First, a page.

Introduction - After  going over the Paddle Safe Paddle Smart material with a TV/Projector, take the students to the swimming pool. After they change into kayaking clothes in the locker rooms, have students get into groups of three and number off 1, 2, 3. Each group will have their own boat, kayak, and paddle. Number 1 will be the first kayaker, 2 will be the 2nd kayaker, and 3 will be the 3rd kayaker. Next, show the students the kayaking equipment. Show them how to sit in the kayak, and how to get in and out of the kayak. Demonstrate holding the paddle and the proper way to paddle while in the kayak. Demonstrate the proper way to wear a PFD, then have the first group of kayakers (Number 1's) put them on and have their group check to make sure the PFDs are on properly. 

Lesson - Demonstrate how to get into the kayak (with two people helping) from the side of the pool. Once in the kayak, show students how to sit with their knees out to the side like a frog. Demonstrate the forward stroke, backward stroke, forward sweep, backward sweep, and the draw stroke. Explain what each stroke is used for, and emphasis how much of the kayak blade should be in the water when paddling. Remind students to keep their shoulders over their hips while paddling, and do not lean over the side of the boat unless they plan on capsizing. After demonstration, use the draw stroke to get back to the side of the pool and show students how to get out of the boat with help. 

Once back on the pool deck, have each group help their first person into the kayak (sitting in the water), then give them a few minutes to practice the 5 strokes in the pool. After a few minutes, have the students in the boats all come line up in a line at the end of the pool in the shallow end. Have one student lead the rest of the class (follow the leader) around the pool using the 5 strokes they learned. Once they've completed a loop around the pool, have the students find their group and switch from partner 1 to 2. Repeat the same activities 2 more times so each student has the opportunity to practice the strokes.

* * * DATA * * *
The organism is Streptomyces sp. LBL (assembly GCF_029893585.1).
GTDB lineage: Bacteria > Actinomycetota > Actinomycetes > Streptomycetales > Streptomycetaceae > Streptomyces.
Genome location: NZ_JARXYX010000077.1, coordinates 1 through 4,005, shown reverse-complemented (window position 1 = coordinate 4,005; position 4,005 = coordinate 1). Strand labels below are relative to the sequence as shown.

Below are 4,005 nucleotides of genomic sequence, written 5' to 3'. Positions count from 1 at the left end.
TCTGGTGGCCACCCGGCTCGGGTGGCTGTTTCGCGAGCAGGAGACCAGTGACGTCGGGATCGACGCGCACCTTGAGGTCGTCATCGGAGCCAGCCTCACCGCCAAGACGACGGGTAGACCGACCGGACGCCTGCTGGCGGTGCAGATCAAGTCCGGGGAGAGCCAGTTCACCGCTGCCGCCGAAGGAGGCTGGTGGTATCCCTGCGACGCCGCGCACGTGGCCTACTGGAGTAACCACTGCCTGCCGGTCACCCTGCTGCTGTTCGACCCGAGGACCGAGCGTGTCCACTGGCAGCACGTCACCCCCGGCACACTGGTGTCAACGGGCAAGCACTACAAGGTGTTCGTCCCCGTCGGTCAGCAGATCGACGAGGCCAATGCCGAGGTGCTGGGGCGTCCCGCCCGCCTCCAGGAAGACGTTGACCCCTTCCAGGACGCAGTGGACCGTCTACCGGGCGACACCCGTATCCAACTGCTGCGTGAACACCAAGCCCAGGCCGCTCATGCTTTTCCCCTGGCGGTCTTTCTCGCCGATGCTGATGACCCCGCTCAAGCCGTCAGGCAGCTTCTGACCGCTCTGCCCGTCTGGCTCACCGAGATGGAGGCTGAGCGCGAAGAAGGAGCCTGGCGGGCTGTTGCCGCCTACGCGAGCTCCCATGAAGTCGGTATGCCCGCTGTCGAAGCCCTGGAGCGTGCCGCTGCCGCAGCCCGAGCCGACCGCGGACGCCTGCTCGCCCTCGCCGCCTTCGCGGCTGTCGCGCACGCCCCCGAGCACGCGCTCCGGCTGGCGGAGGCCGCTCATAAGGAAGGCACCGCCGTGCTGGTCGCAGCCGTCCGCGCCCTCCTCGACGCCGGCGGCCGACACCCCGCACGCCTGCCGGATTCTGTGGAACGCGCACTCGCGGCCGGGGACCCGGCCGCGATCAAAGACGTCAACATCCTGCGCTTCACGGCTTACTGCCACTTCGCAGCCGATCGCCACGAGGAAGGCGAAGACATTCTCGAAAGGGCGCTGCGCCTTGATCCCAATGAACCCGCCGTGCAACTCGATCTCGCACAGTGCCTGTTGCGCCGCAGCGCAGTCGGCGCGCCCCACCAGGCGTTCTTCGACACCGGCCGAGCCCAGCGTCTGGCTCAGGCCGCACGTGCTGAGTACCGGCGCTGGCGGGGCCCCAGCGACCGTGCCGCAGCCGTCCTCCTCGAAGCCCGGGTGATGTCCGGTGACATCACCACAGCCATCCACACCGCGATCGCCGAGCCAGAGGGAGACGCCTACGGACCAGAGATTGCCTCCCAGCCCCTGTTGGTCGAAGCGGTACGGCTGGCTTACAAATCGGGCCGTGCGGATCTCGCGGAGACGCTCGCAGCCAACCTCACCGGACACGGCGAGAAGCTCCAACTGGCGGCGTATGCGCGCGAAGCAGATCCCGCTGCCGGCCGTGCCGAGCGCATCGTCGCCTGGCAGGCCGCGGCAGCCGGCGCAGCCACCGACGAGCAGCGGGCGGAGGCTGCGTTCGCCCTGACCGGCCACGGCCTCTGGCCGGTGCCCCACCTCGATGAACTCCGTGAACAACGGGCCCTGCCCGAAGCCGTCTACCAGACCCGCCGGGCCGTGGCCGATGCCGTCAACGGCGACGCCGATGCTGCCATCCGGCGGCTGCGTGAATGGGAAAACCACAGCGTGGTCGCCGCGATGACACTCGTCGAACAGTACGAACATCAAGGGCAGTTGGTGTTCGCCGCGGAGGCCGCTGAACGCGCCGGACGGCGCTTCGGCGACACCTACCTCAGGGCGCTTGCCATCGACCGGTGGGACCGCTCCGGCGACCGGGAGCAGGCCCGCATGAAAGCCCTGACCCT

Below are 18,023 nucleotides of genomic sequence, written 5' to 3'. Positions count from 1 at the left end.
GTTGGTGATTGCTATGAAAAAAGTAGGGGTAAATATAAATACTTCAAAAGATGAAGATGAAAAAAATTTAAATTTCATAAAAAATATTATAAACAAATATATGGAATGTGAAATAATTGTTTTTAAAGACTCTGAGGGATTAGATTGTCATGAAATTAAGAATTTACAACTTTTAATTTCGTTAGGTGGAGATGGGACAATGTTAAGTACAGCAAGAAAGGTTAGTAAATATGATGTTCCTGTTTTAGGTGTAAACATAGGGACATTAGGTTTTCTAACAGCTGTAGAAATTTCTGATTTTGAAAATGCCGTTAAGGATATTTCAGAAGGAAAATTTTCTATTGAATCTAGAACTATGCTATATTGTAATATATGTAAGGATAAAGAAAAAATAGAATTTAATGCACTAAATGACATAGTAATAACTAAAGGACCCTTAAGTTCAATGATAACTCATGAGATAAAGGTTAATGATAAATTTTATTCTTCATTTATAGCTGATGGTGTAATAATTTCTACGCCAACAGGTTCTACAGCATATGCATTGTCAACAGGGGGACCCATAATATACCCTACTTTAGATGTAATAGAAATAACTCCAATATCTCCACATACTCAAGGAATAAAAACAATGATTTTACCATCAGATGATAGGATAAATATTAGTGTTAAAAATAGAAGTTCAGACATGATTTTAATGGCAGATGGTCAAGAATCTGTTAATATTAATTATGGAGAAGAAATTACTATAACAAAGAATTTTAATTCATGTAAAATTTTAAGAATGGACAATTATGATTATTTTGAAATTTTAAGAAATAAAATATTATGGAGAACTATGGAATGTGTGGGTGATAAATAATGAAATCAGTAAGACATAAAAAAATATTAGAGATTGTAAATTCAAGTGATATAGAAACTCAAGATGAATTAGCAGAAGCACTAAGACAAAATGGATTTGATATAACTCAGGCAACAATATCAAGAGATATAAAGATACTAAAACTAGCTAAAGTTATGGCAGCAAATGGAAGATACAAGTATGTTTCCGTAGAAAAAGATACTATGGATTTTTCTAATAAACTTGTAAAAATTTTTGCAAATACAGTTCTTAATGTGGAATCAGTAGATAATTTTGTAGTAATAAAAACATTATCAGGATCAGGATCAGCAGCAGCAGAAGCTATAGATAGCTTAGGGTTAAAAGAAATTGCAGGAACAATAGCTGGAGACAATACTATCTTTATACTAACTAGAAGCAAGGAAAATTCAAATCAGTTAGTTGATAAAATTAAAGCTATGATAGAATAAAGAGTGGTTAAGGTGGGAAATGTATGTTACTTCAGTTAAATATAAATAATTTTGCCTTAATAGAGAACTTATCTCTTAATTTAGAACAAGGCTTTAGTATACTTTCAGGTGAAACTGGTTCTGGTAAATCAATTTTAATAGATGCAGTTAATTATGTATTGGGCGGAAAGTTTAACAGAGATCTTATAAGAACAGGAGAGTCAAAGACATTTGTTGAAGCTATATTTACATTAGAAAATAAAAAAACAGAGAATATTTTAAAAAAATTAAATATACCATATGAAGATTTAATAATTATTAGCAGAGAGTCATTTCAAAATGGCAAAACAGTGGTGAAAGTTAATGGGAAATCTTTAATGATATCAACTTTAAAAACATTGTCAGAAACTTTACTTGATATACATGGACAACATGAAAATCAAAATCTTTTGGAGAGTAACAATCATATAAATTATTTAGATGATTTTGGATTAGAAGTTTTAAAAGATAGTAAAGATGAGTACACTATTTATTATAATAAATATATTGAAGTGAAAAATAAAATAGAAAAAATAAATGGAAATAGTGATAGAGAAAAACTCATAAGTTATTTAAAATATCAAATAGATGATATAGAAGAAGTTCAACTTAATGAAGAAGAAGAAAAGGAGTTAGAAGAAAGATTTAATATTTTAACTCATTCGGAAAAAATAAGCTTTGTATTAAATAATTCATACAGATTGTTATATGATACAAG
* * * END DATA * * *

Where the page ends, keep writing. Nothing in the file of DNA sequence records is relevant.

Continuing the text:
When each person had an opportunity to practice the strokes, have each group remove the kayaks from the water and put all their equipment away. 

Optional: If time, I will have each group do a short race to practice their skills. All the boats line up facing the diving boards from the shallow end. The partners who are not in the water help by holding the end of the boat to the pool deck. At GO, students will race forward to the midway point of the pool (where I'm standing on the deck). Once they get to that point, they must paddle backwards back to the starting point. Once there, paddle forward all the way to the end of the pool, turn around (using a forward/backward sweep stroke) and paddle forward back toward the start. Students need to stop and turn sideways at the swimming flag poles, and use the draw stroke to pull themselves back to the starting wall. 

Kayak Race Diagram
Kayaking Race Diagram.pngKayak Race Diagram

Kayak Race Diagram


Ask the students what worked best for them when paddling forward - were they sitting a particular way? How was the blade in the water?

Ask what the best method of braking was in order to stop before hitting the edge of the pool deck.

Ask students why it's important to wear a PFD while kayaking or on boat.

Remind students that we will have more opportunities to practice their paddling skills the rest of the week. Tomorrow we will learn several methods on how to get back into the kayak after capsizing.

Assessment :

Formative: I have a class roster check sheet that allows me to see which students were in the kayaks and practicing the strokes. Students who were absent will be required to demonstrate the strokes. I do this again at the end of the unit (summative) to see that each student is competent in the 5 strokes.

Supplemental Information:


Download: brochure_smartstart.pdf


Safety Precautions:

Remind students to be aware of their surroundings when kayaking so they don't get their kayak paddle too close to other students bodies. 

Do not allow students without a kayak to free swim with the kayakers.

Comments (adaptations for various grades/ages, teaching styles, etc.)

If you are able to borrow kayaks from a community organization, this lesson works great on a lake as well.

If you don't have room for 8-10 kayaks in your pool, use what you have and rotate students more often.